Model 2

Perceived Gap

Model 3

Employer Discrimination

Model 4

Employer Discrimination

Respondent Ethnicity

(African/Caribbean Black)

0.0859** (0.0339)

0.0843**

(0.0385)

-0.1375

(0.2186)

-0.2959

(0.2386)

Gender

(Female)

-0.0052

(0.0355)

0.4974**

(0.2182)

Age Group

31-50

0.0049

(0.0365)

0.1714

(0.2260)

51 and over

0.0393

(0.0446)

0.2349

(0.2721)

Education

A Level or Equivalent

0.0090

(0.0358)

0.0641

(0.2220)

GCSE or Equivalent

-0.0134

(0.0589)

-0.4080

(0.3655)

Constant

0.7027***

(0.0294)

0.6975***

(0.0419)

4.00***

(0.1899)

3.6801***

(0.2582)

R2

0.0592

0.0669

0.0038

0.0780

Note: Standard errors in parentheses.

***p<0.01; **p<0.05; *p<0.1. Reference group for Age is the 10-30 age group. Reference group for Education is degree holders.

Data Source: LSE SA201 Student Survey 2016-17.

In this analysis, it was investigated whether there is a statistically significant association between ethnicity and the two dependent variables ‘perceived gap’ and ‘employer discrimination’. Model 1 illustrates the results of a bivariate regression of the perceived wage gap variable and ethnicity. The results show that African and Caribbean Black perceptions of the size of the gender wage gap are expected to be 8.6% bigger than the perceptions of the size of the gender wage gap of other ethnicities (t=2.53, p<0.05). We can also interpret the R2 statistic, which shows the percentage of the dependent variable predicted by the variables in the model. Therefore, we see that ethnicity explains around 6% of the variance of perception of the size of the pay gap. Following this, I decided to test whether the somewhat small differences in perceptions across the two ethnic categories would hold when controlling for the effects on perceptions of different age groups, different education levels, and different genders in a multivariate regression. In this model, the R2 value increased to 0.0669, meaning that around 6.7% of the variance of the perception of the size of the wage gap can be explained by the variables included in the model. This regression shows that when controlling for variables, it is expected that African and Caribbean Black perceptions of the size of the wage gap will be 8.4% bigger than perceptions of other ethnicities (t=2.18, p<0.05). However, this model is not significantly associated with perceptions of the size of the gender wage gap because the F-statistic is not significant [F(6, 95) =1.13, p=0.348]. Therefore, our results show that there is not a significant relationship between perceived sizes of the gender wage gap and ethnicity.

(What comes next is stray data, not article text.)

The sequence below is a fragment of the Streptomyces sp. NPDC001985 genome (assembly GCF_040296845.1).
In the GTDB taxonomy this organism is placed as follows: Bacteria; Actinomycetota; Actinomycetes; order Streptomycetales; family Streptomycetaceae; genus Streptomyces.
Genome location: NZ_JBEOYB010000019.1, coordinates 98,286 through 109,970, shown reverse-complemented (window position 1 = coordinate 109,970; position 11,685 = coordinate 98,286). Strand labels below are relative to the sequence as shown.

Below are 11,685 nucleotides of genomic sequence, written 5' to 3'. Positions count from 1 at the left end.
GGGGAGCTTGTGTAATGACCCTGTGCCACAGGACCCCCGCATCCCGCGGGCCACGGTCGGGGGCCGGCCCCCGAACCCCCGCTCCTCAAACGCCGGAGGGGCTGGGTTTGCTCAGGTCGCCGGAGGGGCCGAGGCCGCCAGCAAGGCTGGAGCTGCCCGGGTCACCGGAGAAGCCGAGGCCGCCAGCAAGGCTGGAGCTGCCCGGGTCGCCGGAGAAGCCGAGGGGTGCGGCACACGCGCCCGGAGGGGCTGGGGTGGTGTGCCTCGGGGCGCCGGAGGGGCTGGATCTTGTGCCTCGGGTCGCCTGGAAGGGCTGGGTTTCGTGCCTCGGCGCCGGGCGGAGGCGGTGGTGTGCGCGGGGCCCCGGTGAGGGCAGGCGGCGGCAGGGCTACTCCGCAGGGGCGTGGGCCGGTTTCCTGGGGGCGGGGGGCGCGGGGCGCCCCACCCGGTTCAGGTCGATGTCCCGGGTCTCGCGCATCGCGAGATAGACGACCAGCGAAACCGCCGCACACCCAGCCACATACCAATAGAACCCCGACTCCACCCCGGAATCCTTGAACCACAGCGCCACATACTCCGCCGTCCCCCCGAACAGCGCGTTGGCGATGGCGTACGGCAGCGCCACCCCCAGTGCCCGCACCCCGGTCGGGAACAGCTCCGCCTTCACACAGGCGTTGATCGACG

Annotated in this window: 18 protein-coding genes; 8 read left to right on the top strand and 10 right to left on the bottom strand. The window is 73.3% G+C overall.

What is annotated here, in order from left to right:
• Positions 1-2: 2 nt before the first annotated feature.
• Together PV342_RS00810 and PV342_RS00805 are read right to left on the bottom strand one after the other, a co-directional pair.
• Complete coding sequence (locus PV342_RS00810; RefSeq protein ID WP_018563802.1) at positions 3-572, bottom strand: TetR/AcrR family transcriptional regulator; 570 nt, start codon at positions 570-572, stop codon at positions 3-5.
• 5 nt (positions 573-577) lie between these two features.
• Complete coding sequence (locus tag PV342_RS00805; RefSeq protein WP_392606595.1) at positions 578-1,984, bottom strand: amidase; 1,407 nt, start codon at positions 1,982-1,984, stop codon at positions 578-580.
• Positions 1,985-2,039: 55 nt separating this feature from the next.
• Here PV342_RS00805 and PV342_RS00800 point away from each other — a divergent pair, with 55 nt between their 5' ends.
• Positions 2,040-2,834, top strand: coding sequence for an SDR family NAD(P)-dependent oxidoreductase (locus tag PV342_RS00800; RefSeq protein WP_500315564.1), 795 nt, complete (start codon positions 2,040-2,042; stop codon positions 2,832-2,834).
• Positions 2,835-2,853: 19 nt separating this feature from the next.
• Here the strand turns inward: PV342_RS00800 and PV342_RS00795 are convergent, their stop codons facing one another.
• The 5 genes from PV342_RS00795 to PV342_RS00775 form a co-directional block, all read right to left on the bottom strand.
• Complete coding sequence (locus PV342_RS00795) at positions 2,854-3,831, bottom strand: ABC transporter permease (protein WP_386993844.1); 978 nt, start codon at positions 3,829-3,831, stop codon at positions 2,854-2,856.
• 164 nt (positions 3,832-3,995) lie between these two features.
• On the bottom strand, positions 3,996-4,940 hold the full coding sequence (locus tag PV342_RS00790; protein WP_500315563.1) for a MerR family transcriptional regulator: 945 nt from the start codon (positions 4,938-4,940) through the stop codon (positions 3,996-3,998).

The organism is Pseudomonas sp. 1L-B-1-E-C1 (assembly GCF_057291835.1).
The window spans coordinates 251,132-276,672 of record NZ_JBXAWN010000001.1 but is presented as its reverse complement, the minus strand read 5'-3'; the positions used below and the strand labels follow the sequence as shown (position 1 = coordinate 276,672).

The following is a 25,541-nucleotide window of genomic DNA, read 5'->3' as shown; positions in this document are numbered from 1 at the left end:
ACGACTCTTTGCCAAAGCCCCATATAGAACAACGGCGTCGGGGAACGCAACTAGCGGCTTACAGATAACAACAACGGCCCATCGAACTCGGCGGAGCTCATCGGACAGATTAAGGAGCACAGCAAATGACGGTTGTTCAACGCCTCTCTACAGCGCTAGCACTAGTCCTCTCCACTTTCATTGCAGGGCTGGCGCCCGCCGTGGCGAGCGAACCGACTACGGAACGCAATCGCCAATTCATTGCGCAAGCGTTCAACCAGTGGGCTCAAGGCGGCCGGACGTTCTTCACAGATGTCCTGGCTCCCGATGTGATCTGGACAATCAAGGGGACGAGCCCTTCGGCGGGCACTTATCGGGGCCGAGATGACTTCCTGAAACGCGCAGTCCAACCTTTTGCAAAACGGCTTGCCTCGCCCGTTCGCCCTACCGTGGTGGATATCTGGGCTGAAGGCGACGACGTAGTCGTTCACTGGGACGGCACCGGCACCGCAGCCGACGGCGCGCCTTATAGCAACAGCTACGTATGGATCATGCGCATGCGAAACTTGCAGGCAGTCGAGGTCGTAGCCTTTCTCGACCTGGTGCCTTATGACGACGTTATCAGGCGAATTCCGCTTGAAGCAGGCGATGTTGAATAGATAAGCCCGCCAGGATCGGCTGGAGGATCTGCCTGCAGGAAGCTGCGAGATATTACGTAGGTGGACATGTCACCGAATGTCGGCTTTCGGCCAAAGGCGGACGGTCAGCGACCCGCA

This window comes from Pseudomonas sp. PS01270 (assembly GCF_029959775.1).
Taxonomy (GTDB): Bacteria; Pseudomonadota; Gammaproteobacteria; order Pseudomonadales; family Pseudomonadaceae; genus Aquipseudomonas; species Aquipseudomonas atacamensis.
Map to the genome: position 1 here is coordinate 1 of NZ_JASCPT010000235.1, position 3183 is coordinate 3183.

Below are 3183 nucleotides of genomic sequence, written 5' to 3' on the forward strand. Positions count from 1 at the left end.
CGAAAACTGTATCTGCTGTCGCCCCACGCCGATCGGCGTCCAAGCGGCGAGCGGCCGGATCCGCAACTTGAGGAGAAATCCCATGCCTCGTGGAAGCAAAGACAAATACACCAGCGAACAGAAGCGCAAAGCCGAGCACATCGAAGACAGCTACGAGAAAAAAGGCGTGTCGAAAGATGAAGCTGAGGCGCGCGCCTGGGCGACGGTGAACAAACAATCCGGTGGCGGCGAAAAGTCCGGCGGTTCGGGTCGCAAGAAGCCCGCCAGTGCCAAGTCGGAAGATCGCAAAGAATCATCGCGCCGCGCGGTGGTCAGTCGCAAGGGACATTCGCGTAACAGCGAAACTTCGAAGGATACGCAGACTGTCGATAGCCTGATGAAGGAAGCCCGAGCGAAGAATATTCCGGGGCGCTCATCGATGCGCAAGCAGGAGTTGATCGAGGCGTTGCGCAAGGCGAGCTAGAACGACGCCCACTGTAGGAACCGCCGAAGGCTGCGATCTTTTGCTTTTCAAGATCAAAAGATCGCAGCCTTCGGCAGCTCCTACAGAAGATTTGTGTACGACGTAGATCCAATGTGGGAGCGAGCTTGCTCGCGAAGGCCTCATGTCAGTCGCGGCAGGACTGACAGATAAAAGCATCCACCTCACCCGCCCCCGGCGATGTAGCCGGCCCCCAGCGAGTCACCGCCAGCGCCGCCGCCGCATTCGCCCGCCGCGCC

Following on from this, Model 3 illustrates the results of a bivariate regression of employer discrimination as a driver of the wage gap. It shows that for the employer discrimination dependent variable, African and Caribbean Black respondents perceive it as a driver of the gender wage gap 13% less than other ethnicities in the sample (t=-0.63, p=0.531). The statistic for R2 is 0.0038, telling us that ethnicity explains 0.38% of the variance in perception of employer discrimination as a driver of the wage gap. I then decided to further test this relationship using multivariate regression whilst controlling for the same variables in the previous regression. In Model 4, the R2 value increased to 0.0780 tells us that around 7.8% of variance, when controlling for other variables, in perceptions of employer discrimination as a driver of the wage gap can be explained by ethnicity. As Model 4 illustrates, African and Caribbean Black respondents perceive employer discrimination as a driver of the wage gap 25.9% less than other ethnicities in the dataset (t=-1.24, p=0.218). As with the previous model of regression, the F-statistic is not significant [F(6, 97)= 1.37, p=0.235] meaning that we cannot claim a significant association between ethnicity and perception of discrimination as a driver of the wage gap.